A link between Alzheimer's and smoking has been shown before, but this new study pinpoints the specific risk for middle-age smokers for developing both Alzheimer's and vascular dementia, the researchers say.
Smoking, an established risk factor for stroke, may contribute to the likelihood of vascular dementia by causing small clots in the brain. Smoking also contributes to oxidative stress and inflammation, which may be linked to the risk of developing Alzheimer's disease, the researchers say.
"The brain is not immune to long-term damage from smoking," Whitmer said.
Two smaller studies of predominantly white participants also suggested that mid-life smoking raised the risk of developing Alzheimer's, researchers noted.
Commenting on the new study, William Thies, chief medical and scientific officer at the Alzheimer's Association, said "this is a sound confirmation of something that's been known for a while."
Another expert, Dr. Samuel E. Gandy, the Mount Sinai Professor of Alzheimer's Disease Research at Mount Sinai School of Medicine in New York City, said the findings are promising.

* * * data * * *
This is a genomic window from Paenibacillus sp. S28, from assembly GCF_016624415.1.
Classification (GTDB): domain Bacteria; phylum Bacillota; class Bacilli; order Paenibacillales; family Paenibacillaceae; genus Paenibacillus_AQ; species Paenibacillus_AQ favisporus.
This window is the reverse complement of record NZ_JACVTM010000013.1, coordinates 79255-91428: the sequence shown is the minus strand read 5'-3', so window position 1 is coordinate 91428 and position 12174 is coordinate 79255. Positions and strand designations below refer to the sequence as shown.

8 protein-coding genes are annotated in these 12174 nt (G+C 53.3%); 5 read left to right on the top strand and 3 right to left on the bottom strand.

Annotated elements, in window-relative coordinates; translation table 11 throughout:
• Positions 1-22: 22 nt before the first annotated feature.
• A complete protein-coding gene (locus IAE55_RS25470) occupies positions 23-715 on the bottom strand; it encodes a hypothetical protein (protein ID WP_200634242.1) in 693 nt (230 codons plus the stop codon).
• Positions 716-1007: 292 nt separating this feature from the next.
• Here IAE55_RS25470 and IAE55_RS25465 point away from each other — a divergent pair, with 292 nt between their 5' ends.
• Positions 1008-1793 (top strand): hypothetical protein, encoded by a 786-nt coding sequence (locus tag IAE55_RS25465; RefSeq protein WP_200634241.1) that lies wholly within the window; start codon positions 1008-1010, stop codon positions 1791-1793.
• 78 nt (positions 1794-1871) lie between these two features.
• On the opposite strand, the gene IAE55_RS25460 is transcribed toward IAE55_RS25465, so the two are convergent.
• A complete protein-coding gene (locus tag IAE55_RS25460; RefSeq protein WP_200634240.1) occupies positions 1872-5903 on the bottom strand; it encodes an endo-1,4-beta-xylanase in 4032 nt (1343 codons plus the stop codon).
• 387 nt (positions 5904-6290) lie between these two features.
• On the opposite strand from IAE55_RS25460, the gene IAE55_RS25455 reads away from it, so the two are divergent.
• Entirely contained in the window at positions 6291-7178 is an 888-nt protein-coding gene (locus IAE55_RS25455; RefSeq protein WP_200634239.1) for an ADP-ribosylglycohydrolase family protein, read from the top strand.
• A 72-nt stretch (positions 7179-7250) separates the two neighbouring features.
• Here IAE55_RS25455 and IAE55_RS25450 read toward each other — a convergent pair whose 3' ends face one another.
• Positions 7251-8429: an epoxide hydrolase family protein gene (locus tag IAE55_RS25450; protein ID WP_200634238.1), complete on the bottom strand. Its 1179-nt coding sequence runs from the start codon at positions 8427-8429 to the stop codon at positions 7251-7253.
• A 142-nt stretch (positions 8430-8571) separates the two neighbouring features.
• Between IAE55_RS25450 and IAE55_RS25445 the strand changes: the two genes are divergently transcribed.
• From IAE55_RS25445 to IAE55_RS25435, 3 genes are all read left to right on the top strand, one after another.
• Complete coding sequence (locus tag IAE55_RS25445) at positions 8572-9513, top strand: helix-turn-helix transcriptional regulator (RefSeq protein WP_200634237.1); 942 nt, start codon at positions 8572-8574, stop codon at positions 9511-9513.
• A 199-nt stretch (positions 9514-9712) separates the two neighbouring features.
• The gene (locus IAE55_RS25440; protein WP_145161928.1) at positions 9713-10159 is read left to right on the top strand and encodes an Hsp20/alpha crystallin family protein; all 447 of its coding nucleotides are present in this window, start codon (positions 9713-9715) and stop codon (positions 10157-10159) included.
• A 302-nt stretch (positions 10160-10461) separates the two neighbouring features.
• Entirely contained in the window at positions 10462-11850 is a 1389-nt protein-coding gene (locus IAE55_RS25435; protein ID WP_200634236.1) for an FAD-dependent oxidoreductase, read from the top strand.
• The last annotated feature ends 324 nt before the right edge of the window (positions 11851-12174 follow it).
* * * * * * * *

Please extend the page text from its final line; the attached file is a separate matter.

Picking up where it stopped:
"Environmental factors in Alzheimer's disease have been long sought, and, until now, only head injury has emerged," Gandy said. "Unlike head injury, a tobacco smoking association is especially important because that is a risk that can be modified."
For more information on Alzheimer's disease, visit the Alzheimer's Association.
SOURCES: Rachel A. Whitmer, Ph.D., research scientist, Kaiser Permanente Division of Research, Oakland, Calif; William Thies, Ph.D., Chief Medical and Scientific Officer, Alzheimer's Association; Samuel E. Gandy, M.D., Ph.D., Mount Sinai Professor of Alzheimer's Disease Research, Mount Sinai School of Medicine, New York City; Oct. 25, 2010, Arch
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